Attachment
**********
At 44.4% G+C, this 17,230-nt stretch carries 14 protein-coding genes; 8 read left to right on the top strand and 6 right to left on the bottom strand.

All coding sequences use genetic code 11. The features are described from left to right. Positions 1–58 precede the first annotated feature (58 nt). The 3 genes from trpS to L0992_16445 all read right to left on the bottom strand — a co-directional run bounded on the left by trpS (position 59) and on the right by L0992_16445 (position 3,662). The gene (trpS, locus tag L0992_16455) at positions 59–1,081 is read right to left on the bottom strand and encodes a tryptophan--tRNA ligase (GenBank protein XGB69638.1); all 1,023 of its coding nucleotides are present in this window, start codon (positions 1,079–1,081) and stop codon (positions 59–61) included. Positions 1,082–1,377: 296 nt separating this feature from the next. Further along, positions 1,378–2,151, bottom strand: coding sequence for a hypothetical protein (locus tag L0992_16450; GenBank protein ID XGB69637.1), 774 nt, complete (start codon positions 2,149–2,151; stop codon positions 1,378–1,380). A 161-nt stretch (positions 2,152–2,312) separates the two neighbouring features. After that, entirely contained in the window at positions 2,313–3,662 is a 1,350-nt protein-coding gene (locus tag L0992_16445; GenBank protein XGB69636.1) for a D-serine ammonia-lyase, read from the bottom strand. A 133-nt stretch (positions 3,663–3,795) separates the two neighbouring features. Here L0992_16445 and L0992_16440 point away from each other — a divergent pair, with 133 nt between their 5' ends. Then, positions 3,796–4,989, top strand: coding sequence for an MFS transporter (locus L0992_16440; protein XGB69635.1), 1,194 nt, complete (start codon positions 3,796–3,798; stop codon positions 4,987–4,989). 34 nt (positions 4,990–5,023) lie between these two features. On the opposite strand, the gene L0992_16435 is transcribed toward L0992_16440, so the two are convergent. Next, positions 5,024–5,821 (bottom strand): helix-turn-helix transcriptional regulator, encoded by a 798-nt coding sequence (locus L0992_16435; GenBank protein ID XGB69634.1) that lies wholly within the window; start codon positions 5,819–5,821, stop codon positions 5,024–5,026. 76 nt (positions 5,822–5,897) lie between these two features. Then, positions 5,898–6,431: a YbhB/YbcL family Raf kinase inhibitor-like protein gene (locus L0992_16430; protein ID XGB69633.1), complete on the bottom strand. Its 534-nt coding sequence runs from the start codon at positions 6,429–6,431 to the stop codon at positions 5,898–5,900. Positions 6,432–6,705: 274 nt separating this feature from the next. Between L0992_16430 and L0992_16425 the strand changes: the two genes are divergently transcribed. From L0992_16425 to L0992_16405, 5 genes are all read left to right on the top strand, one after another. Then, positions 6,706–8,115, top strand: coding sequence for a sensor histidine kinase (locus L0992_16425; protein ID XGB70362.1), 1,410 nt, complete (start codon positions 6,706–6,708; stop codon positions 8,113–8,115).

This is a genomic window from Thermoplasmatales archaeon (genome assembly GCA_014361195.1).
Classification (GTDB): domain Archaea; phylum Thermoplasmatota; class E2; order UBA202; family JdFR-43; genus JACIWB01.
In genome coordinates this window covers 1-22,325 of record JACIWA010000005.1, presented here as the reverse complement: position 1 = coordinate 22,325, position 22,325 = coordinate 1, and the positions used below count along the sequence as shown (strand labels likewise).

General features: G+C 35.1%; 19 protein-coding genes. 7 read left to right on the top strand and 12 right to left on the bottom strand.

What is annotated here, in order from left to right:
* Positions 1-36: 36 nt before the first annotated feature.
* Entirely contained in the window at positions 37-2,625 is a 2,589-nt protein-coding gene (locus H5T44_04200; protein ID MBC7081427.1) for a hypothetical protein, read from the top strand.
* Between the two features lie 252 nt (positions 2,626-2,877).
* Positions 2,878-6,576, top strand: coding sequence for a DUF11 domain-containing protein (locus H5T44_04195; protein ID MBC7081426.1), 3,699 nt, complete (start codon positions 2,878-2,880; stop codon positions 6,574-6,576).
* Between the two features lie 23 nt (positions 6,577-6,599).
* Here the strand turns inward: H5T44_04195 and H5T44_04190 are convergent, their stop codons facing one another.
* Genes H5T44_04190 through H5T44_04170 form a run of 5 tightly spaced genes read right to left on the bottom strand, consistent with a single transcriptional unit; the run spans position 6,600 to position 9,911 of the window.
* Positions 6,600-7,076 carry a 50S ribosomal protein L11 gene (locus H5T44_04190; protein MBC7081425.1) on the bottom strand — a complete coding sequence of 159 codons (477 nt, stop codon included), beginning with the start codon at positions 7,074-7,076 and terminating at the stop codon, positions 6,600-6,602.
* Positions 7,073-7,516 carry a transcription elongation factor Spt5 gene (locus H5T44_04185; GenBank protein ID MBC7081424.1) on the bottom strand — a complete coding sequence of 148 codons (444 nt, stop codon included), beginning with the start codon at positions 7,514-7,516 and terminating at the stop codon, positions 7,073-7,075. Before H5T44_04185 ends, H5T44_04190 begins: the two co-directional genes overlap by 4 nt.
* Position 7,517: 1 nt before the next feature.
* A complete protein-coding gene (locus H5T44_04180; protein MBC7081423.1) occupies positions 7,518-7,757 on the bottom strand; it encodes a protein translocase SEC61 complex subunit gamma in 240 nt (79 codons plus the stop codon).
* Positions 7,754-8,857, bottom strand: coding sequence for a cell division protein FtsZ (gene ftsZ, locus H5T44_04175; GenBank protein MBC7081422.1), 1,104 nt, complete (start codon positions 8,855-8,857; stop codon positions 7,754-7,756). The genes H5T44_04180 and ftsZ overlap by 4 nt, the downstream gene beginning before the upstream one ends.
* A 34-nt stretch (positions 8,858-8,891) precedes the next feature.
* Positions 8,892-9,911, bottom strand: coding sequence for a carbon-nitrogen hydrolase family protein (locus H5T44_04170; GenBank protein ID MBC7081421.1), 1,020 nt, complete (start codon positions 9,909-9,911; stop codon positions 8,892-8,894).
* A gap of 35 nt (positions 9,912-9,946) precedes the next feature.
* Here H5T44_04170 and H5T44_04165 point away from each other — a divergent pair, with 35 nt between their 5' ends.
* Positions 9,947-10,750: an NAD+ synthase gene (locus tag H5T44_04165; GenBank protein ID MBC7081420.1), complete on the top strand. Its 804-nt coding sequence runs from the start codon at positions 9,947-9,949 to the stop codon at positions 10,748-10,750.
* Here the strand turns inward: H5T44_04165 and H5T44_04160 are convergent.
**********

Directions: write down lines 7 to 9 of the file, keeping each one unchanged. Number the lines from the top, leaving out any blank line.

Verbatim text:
What is annotated here, in order from left to right:
* Positions 1-36: 36 nt before the first annotated feature.
* Entirely contained in the window at positions 37-2,625 is a 2,589-nt protein-coding gene (locus H5T44_04200; protein ID MBC7081427.1) for a hypothetical protein, read from the top strand.